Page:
by Sara Moore Wagner
All our teeth are single-rooted,
worn down so thin, they expose
their inner canals, tissues
of various densities, we go out
in the early air, smile at the children:
reveal our pulp chambers,
full of blood vessels and nerves.
How the wind hits and our bodies
are tin, the sharp staccato striking from
tooth to chest. Wouldn’t it be better
to lose. The pain of plucking less
than this constant pulse, hammer and nail
mouthed mothers, grinning
in the morning light. Be kind
to these babies, world. Be kind.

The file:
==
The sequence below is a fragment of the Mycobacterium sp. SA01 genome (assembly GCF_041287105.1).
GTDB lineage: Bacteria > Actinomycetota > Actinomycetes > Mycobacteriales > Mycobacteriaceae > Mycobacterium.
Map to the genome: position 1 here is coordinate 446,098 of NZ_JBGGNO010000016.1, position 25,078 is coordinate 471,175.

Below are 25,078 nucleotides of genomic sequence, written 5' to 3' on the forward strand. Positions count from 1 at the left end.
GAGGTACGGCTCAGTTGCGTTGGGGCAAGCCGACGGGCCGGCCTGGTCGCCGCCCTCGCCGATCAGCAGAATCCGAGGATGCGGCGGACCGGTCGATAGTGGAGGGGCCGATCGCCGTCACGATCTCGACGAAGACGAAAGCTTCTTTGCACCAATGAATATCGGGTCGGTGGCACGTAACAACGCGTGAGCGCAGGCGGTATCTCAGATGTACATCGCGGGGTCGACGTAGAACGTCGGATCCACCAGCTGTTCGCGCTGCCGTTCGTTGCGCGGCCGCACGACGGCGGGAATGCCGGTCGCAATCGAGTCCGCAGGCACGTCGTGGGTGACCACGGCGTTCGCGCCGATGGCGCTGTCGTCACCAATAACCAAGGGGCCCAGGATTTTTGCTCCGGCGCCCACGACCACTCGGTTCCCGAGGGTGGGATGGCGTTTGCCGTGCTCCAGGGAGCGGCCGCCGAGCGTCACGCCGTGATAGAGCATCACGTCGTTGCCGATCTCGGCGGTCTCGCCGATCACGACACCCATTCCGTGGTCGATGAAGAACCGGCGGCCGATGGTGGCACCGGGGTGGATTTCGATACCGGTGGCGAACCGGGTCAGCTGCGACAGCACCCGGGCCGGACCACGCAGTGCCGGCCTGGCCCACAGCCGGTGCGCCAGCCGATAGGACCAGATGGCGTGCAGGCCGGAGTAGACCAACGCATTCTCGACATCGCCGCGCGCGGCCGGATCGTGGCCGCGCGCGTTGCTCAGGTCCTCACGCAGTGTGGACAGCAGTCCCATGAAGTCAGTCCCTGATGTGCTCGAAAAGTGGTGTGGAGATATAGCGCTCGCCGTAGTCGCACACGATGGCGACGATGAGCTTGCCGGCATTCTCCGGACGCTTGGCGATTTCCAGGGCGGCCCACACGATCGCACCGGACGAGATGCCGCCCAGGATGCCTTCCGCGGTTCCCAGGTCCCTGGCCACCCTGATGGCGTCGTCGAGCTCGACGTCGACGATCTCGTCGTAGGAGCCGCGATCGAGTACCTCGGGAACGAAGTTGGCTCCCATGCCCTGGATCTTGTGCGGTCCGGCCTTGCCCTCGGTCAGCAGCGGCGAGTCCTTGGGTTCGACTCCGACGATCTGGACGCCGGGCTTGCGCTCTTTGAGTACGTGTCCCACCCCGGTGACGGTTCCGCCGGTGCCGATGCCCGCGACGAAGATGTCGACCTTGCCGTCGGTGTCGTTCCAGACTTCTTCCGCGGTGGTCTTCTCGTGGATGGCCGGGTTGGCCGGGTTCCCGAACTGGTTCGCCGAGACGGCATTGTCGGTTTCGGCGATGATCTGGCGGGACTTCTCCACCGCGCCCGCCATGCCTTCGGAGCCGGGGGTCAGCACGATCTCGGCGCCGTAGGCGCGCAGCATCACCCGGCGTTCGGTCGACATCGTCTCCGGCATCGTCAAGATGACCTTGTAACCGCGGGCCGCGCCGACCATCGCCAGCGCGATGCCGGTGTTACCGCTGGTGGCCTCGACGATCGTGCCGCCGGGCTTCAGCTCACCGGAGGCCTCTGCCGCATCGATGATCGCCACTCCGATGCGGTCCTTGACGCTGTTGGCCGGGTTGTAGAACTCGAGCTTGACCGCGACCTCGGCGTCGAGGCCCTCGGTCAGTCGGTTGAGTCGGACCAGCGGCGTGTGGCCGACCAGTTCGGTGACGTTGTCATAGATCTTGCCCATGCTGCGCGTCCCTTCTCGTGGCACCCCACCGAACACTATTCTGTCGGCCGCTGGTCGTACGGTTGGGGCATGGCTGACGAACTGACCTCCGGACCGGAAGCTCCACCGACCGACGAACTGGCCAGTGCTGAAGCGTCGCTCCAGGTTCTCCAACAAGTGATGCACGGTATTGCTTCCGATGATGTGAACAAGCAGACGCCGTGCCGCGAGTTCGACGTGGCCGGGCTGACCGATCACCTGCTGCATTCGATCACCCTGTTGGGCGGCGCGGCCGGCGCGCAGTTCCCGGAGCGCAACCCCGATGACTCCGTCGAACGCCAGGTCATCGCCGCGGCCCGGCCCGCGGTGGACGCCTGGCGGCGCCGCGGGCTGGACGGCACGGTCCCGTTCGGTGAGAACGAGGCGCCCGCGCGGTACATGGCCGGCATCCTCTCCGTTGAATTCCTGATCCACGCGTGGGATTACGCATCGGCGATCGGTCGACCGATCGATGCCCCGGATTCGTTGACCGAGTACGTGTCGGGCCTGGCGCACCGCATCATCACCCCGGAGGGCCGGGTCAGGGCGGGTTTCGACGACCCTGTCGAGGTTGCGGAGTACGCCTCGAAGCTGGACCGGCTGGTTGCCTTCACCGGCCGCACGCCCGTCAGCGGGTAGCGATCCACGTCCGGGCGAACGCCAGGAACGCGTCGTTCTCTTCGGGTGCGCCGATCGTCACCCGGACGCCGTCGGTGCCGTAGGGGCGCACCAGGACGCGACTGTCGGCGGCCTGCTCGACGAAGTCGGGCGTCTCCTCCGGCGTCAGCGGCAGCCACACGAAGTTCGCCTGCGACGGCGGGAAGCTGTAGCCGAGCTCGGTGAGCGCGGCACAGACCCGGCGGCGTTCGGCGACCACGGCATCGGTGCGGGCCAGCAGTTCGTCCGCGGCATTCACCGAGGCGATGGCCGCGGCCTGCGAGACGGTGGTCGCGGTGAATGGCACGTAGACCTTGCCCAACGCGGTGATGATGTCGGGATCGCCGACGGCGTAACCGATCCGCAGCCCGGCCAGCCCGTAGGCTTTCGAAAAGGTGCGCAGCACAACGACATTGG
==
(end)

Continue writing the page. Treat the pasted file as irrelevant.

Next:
Sara Moore Wagner is the Cincinnati based author of the chapbook Hooked Through (Five Oaks Press, 2017). Her poetry has appeared in many journals and anthologies including Glass poetry journal, Gulf Stream, Gigantic Sequins, Stirring, and Arsenic Lobster, among others, and is forthcoming in journals including Western Humanities Review and Tar River Poetry. She has been nominated for a Pushcart prize, and for Best of the Net. Find her at www.saramoorewagner.com.